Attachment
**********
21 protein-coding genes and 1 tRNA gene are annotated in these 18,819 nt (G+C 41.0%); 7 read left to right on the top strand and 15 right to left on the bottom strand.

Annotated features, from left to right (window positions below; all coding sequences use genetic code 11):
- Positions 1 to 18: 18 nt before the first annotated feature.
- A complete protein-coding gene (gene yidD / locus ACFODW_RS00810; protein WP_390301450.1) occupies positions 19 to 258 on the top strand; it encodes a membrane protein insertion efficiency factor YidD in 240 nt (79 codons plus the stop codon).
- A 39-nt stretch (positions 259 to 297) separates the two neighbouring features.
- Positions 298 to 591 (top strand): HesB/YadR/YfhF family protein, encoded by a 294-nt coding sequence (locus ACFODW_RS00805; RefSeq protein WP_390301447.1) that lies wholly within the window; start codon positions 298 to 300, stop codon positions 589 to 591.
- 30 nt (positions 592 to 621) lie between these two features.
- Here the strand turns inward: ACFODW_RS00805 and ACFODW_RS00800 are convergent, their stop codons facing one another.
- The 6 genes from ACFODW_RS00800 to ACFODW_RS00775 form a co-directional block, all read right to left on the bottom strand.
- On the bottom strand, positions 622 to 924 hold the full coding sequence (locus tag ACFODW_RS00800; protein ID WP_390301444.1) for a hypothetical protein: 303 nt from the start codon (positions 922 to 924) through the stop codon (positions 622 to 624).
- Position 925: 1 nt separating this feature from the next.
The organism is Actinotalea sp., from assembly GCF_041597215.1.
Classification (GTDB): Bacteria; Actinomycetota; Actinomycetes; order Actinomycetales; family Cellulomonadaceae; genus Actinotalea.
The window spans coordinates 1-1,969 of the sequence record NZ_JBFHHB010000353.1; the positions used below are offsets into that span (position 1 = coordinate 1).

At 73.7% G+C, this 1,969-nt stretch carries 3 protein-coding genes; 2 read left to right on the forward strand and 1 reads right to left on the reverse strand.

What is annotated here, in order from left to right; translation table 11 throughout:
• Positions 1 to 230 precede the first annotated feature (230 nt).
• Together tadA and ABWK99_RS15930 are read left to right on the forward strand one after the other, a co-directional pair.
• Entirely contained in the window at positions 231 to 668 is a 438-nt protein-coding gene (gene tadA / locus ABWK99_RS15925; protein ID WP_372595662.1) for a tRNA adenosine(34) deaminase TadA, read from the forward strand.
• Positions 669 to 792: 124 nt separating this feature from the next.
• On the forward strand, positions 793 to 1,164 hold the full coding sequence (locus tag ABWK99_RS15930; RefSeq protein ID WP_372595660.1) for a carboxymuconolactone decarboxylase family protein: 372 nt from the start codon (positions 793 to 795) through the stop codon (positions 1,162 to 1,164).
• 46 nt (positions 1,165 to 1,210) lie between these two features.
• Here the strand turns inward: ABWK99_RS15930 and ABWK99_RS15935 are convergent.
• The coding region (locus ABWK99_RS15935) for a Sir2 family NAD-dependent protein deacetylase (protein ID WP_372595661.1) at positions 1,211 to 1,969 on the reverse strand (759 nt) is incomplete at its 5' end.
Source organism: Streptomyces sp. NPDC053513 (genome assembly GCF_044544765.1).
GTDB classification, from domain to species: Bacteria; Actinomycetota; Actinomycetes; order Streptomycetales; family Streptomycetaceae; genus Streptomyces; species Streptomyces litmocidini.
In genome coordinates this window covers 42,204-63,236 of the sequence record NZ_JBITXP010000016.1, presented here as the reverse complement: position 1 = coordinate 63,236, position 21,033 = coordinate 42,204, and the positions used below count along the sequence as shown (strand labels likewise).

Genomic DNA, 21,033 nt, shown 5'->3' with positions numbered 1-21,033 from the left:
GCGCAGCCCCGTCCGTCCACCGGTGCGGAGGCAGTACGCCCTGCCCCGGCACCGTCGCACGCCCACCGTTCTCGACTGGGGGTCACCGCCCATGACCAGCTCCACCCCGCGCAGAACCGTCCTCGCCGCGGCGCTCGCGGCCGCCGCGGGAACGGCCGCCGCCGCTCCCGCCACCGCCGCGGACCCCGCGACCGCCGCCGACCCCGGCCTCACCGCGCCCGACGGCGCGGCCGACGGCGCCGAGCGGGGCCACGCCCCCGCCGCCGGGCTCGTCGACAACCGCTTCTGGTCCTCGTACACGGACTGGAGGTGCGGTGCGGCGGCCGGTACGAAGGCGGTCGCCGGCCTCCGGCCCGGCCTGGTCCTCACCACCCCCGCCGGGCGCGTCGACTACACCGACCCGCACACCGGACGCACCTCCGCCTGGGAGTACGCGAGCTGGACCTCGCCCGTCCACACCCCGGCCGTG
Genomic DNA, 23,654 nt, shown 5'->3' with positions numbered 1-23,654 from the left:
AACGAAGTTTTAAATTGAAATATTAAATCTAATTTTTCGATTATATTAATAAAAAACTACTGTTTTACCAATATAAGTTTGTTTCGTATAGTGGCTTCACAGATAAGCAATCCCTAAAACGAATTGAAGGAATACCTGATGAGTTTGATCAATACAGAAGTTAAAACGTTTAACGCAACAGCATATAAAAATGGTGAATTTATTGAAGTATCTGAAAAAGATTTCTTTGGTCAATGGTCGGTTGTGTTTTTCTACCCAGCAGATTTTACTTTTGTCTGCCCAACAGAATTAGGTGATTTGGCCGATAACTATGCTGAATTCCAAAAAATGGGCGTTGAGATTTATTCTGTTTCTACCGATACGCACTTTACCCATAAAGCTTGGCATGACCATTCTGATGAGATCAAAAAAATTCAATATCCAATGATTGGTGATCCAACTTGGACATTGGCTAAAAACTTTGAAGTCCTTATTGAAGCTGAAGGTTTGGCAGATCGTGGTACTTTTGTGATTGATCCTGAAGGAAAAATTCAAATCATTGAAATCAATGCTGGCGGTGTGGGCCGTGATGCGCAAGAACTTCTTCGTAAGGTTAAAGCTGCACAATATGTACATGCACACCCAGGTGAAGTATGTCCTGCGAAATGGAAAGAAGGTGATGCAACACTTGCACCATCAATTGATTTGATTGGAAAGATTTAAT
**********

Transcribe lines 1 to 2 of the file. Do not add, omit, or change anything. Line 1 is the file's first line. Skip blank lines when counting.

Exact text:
21 protein-coding genes and 1 tRNA gene are annotated in these 18,819 nt (G+C 41.0%); 7 read left to right on the top strand and 15 right to left on the bottom strand.

Annotated features, from left to right (window positions below; all coding sequences use genetic code 11):